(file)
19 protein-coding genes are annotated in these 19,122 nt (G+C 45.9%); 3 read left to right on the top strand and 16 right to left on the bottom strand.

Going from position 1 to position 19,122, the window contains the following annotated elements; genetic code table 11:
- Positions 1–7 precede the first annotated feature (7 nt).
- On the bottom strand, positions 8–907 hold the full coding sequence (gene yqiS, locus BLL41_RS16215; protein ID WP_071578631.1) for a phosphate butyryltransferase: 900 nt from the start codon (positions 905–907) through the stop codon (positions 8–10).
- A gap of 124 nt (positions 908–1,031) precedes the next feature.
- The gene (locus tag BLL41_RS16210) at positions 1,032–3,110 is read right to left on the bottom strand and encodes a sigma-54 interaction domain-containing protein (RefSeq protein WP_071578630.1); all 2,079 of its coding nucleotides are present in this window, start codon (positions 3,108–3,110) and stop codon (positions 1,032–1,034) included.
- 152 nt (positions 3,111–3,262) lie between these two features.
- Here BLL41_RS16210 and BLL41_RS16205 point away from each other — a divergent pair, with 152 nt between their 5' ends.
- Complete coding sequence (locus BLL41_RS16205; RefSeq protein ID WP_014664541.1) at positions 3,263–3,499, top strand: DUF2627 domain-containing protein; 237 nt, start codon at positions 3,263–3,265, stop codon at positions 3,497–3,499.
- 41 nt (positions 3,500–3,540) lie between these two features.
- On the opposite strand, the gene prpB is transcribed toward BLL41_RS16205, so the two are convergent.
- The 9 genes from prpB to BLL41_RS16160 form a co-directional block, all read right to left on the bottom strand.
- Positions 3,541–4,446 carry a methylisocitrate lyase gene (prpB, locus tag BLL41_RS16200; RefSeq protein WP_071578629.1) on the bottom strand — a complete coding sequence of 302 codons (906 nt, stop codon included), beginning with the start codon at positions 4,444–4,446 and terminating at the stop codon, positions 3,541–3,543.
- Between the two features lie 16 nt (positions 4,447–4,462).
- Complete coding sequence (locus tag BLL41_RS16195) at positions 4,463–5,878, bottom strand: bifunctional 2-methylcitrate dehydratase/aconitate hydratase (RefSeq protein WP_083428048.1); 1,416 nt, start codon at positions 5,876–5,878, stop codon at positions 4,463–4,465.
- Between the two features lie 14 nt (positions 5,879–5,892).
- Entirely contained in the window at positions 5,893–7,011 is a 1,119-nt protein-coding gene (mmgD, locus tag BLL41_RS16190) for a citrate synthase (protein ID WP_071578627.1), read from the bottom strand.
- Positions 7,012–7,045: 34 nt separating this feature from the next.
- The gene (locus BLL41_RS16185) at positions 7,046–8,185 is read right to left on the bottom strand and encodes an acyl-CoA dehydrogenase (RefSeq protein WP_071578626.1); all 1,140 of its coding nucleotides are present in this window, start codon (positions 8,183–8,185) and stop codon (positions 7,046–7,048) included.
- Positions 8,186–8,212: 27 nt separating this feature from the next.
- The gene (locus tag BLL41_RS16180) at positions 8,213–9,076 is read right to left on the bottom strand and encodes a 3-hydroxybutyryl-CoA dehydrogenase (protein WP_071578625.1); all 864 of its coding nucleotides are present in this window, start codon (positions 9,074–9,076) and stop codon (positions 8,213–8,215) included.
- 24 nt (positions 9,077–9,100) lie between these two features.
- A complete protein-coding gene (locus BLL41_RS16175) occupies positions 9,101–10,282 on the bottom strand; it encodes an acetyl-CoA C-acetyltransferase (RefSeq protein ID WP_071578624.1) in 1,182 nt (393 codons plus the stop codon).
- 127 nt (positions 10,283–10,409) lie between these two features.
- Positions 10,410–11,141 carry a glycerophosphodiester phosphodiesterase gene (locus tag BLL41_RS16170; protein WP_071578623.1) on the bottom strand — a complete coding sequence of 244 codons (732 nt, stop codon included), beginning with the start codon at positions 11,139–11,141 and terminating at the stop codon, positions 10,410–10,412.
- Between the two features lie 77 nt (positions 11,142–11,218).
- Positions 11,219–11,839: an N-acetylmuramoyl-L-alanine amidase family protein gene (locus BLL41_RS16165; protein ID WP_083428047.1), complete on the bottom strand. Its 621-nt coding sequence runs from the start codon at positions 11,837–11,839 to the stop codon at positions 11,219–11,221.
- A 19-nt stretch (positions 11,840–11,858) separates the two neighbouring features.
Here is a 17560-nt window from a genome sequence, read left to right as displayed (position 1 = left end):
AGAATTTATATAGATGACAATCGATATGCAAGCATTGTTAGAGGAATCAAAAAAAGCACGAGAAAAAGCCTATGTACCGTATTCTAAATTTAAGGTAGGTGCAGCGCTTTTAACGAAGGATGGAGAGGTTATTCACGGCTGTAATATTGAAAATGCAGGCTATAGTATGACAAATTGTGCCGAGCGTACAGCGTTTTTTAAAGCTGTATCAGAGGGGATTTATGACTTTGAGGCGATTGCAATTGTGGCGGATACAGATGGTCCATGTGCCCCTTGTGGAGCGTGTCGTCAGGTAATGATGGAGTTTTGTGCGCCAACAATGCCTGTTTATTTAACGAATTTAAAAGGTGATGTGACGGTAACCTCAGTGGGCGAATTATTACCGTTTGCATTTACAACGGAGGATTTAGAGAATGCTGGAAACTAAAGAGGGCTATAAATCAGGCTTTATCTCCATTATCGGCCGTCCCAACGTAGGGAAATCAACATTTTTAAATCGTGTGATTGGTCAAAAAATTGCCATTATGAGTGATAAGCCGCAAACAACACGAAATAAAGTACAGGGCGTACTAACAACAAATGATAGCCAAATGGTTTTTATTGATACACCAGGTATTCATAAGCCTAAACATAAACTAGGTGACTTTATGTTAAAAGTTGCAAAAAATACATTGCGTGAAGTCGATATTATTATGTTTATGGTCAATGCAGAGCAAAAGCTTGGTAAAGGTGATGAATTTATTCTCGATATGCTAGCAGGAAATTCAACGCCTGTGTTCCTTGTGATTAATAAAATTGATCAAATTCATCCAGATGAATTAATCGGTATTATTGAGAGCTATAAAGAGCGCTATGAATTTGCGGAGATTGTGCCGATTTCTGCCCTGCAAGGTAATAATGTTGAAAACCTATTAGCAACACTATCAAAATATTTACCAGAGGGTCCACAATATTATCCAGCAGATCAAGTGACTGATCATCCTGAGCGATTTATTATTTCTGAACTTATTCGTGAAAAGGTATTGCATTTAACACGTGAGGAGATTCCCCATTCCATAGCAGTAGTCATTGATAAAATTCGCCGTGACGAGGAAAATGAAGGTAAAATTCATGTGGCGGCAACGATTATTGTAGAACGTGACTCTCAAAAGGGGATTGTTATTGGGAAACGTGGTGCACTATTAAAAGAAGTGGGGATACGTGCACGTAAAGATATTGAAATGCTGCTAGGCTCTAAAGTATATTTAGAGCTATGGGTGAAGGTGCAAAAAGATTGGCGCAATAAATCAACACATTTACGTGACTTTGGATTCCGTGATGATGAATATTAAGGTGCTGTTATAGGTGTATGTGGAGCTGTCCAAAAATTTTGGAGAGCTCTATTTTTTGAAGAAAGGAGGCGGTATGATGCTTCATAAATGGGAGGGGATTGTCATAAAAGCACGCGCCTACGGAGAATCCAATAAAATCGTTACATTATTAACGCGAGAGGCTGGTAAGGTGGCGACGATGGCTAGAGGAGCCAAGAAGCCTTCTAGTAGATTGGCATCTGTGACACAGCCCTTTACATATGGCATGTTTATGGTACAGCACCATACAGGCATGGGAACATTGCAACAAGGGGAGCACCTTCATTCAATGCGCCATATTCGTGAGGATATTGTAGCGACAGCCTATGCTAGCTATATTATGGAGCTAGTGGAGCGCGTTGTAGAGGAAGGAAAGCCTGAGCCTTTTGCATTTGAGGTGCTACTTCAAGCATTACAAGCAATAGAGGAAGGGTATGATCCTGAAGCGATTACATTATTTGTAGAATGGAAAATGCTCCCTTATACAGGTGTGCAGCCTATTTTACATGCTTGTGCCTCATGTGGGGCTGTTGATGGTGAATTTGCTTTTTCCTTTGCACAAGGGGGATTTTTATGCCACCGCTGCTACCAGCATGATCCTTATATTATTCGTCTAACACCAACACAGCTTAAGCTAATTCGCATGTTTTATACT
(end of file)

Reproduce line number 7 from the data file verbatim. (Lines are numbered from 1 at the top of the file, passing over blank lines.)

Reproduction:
- 152 nt (positions 3,111–3,262) lie between these two features.